... This is increasingly the sort of project undertaken by archaeologists seeking to create economic opportunities in communities rich in archaeological and heritage resources. The projects of the Sustainable Preservation Initiative ( www.sustainablepreservation.org ) and the Global Heritage Fund ( www.globalheritgefund.org ) are but two examples of projects sponsored by numerous non-governmental organizations and individual archaeologists (for other examples, see Burtenshaw and Gould 2015 ). The objective of these projects is to promote local economic development that is identifi ed with the heritage resource, in the hope that economic benefi ts will encourage communities to prevent looting and support preservation of archaeological sites or heritage resources. ...
Chapter
For an archaeologist hoping to contribute to community development, treating archaeological heritage as a common pool resource (CPR) for primary stakeholders seems like a way to develop a sustainable tourist economy. A sustainably developed CPR could provide the economic stability that many believe underpins human rights. This paper describes the marginal success of the development of the archaeological site of Chau Hiix, Belize as a CPR for Crooked Tree Village. An alternative type of contribution that archaeologists can make in support of human rights is suggested.
... This is increasingly the sort of project undertaken by archaeologists seeking to create economic opportunities in communities rich in archaeological and heritage resources. The projects of the Sustainable Preservation Initiative ( www.sustainablepreservation.org ) and the Global Heritage Fund ( www.globalheritgefund.org ) are but two examples of projects sponsored by numerous non-governmental organizations and individual archaeologists (for other examples, see Burtenshaw and Gould 2015 ). The objective of these projects is to promote local economic development that is identifi ed with the heritage resource, in the hope that economic benefi ts will encourage communities to prevent looting and support preservation of archaeological sites or heritage resources. ...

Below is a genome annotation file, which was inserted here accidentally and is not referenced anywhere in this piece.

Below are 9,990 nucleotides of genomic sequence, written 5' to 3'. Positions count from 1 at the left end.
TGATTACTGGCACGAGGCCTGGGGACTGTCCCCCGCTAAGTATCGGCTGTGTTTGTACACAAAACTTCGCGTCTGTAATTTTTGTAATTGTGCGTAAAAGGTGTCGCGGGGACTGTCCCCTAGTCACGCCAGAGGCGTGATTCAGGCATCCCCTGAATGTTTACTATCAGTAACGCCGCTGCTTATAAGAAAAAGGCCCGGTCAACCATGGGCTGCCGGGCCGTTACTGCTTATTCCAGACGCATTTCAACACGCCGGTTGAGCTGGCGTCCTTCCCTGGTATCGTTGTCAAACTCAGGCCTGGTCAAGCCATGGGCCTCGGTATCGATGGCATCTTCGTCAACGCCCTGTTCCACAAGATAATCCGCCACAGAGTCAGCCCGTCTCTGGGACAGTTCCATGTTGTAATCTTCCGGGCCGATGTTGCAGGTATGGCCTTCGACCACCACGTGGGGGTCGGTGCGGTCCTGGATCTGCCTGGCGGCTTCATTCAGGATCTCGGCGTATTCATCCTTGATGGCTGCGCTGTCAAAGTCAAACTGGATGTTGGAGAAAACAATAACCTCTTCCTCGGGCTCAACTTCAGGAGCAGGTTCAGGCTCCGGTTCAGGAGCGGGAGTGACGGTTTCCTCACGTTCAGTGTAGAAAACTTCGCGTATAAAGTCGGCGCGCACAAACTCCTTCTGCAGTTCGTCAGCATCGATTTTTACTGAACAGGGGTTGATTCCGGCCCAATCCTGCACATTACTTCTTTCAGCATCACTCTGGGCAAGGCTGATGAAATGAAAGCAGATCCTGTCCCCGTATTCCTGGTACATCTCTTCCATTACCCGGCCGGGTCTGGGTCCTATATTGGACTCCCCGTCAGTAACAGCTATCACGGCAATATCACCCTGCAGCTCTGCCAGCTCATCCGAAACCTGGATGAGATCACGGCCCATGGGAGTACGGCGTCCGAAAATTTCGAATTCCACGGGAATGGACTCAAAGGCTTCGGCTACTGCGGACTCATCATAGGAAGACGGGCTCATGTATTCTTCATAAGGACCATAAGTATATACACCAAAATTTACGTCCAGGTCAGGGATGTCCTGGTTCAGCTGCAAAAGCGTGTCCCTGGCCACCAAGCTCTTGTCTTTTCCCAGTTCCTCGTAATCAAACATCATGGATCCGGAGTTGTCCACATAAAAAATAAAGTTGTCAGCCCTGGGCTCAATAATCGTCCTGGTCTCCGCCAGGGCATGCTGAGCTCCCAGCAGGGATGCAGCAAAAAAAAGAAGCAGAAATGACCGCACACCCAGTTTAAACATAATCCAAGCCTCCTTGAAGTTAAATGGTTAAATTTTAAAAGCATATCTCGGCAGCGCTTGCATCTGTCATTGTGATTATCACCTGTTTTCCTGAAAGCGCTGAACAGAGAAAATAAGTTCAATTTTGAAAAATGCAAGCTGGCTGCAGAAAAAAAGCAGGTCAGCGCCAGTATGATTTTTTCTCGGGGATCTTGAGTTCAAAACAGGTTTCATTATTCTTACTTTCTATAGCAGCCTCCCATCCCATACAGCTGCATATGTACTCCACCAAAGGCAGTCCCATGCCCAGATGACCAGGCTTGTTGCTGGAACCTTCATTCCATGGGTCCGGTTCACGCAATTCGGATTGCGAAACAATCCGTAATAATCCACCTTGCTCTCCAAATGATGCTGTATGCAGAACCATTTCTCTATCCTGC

Chapter
The “commons” is gaining attention as a possible alternative model for managing tangible and intangible heritage in a manner that devolves authority and responsibility to local communities through mechanisms that are democratic and privilege local over national or global interests. This chapter reviews the literature on the commons within archaeology and heritage management, evaluates theorizing on the commons in the context of heritage, and explores, through literature review and case studies from Belize and Peru, the challenges and opportunities that arise should archaeologists and heritage managers seek to adopt the commons as a guiding principle for community projects. The chapter emphasizes that the problem of governance—the rules under which the competing interests of stakeholders in a venture manage their activities and resolve their differences—is an underappreciated but critical ingredient in the design of effective commons-like models for heritage management.
Article